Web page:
Have you thought of making New Year Resolutions to reinvigorate your sensory integration therapy practice? You spend a large proportion of your life at work, so why not focus on making it the best experience possible for you and your clients and colleagues. We’ve suggested some areas below but we’d love to hear your career resolutions too!
1. Stop procrastinating.
If there’s something you’ve been meaning to do to enhance or change your career, write a list of steps you are going to take to achieve it, and commit to taking action on a step a day or week as appropriate. Research that area. Book that course. Apply for that position.
2. Meet new people.
New people bring new opportunities. Overcome your shyness and make time to network (virtually or in real life) with people in your field or the field that you aspire to. You might even have fun! If you want to dip your toe in the water with online networking, we have a friendly, professional and inspiring community of people on our Facebook SI Groups and we host an annual SI Autumn Conference in the UK for sensory integration students and therapists.
Can you use your skills (career or otherwise) to volunteer at a local group, home, shelter or school? Ensure any work you do is covered by your professional insurance. Volunteering is a great way to boost your esteem, confidence and CV whilst giving back to your community.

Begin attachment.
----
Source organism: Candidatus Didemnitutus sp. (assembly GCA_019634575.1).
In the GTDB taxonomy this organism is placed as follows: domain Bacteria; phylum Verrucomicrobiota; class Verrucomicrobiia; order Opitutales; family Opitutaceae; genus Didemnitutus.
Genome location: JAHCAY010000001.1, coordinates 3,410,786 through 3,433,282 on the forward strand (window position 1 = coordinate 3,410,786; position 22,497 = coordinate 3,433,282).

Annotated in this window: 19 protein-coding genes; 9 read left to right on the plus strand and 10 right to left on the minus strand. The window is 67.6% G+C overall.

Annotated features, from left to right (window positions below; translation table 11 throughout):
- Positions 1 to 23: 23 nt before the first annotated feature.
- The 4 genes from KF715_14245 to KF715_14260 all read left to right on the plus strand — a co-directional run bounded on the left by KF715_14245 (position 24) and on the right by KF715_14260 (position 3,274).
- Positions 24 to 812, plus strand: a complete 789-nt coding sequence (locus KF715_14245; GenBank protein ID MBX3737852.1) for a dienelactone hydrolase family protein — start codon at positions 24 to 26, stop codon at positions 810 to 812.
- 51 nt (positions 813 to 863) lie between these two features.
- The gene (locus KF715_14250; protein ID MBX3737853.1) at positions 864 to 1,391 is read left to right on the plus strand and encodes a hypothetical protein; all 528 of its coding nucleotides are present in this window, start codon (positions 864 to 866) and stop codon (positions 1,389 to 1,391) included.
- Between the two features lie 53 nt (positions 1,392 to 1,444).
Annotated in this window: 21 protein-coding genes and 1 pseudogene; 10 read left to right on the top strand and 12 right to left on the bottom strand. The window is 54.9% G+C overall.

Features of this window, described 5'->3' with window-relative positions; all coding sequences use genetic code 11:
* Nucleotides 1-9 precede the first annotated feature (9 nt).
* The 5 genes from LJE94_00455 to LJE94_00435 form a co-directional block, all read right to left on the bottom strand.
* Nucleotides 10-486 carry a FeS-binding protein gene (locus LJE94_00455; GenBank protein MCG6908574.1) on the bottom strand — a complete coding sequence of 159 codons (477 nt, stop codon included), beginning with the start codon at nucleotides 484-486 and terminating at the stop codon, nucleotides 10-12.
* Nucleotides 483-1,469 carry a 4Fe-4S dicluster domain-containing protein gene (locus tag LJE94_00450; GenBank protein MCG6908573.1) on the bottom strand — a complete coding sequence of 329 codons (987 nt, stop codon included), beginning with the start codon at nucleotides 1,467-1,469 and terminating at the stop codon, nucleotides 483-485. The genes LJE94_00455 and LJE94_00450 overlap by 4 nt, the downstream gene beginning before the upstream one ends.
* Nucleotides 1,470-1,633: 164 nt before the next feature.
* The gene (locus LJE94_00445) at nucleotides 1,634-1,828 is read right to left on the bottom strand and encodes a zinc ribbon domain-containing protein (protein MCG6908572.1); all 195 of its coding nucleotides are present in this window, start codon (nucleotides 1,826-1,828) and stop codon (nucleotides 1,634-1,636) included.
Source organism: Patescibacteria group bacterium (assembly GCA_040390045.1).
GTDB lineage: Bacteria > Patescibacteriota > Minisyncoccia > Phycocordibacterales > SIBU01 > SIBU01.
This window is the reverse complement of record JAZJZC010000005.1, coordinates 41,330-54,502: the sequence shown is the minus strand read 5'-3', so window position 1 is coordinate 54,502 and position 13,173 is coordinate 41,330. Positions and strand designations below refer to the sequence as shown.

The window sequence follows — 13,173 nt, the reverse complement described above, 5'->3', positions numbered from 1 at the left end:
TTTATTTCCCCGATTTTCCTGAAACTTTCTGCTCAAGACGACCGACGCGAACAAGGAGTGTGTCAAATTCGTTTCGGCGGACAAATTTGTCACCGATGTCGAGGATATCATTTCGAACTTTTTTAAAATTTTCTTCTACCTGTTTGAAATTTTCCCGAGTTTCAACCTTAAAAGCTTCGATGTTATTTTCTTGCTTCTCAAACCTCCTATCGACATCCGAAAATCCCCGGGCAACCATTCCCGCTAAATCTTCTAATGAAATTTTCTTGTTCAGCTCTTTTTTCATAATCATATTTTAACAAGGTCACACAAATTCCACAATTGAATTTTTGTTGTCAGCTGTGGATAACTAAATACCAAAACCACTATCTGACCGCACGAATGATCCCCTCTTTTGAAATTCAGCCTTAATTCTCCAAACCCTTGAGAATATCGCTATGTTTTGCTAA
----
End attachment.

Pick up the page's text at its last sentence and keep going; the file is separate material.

4. Set yourself career goals.
You set your clients goals within therapy because you know that it helps to track progress and motivate, but do you set yourself small, manageable career goals, specific to you, that build to a big achievement? Come on, grab a pen and set down your long-term goal, with the measurable outcome and the timeframe for achieving it. Then write down the short-term goals (with specific details and time frames) that will support you in achieving your long-term goal. Now put this list somewhere you will see it every day to remind you of your direction and commitment.
5. Get involved in research.
Contributing to your field’s body of evidence and seeing your name listed in a published article is pretty thrilling and rewarding. Sensory Integration Education offer support and advice for SI researchers as well as the opportunity to pursue a UK university accredited MSc in Sensory Integration which involves engaging in an independent piece of research activity under the guidance of a supervisor.
6. Remember self-care.
The very nature of your job involves being an active listener which can be draining if you don’t have an adequate debriefing process. Your workplace should have appropriate provision for staff’s mental wellbeing: if it does, get involved; if it doesn’t, lobby for it. If you work for yourself, then building time in your working week to reset your mind and body will pay dividends.
7. Make CPD fun!
Set out your continuing professional development goals for the year. Check what your professional body’s CPD requirements are (and the level of evidence required) then set goals that support your wider career goals. If you can make them enjoyable, you’re more likely to achieve them. Are you looking to keep up with the latest research (ahem, such as listed in our monthly newsletter EmphaSIze, biannual magazine SensorNet, and daily social media posts)? Get a research buddy or two, then agree to read the same article or book each week and discuss it (over a coffee, online, it really doesn’t matter as long as you do it).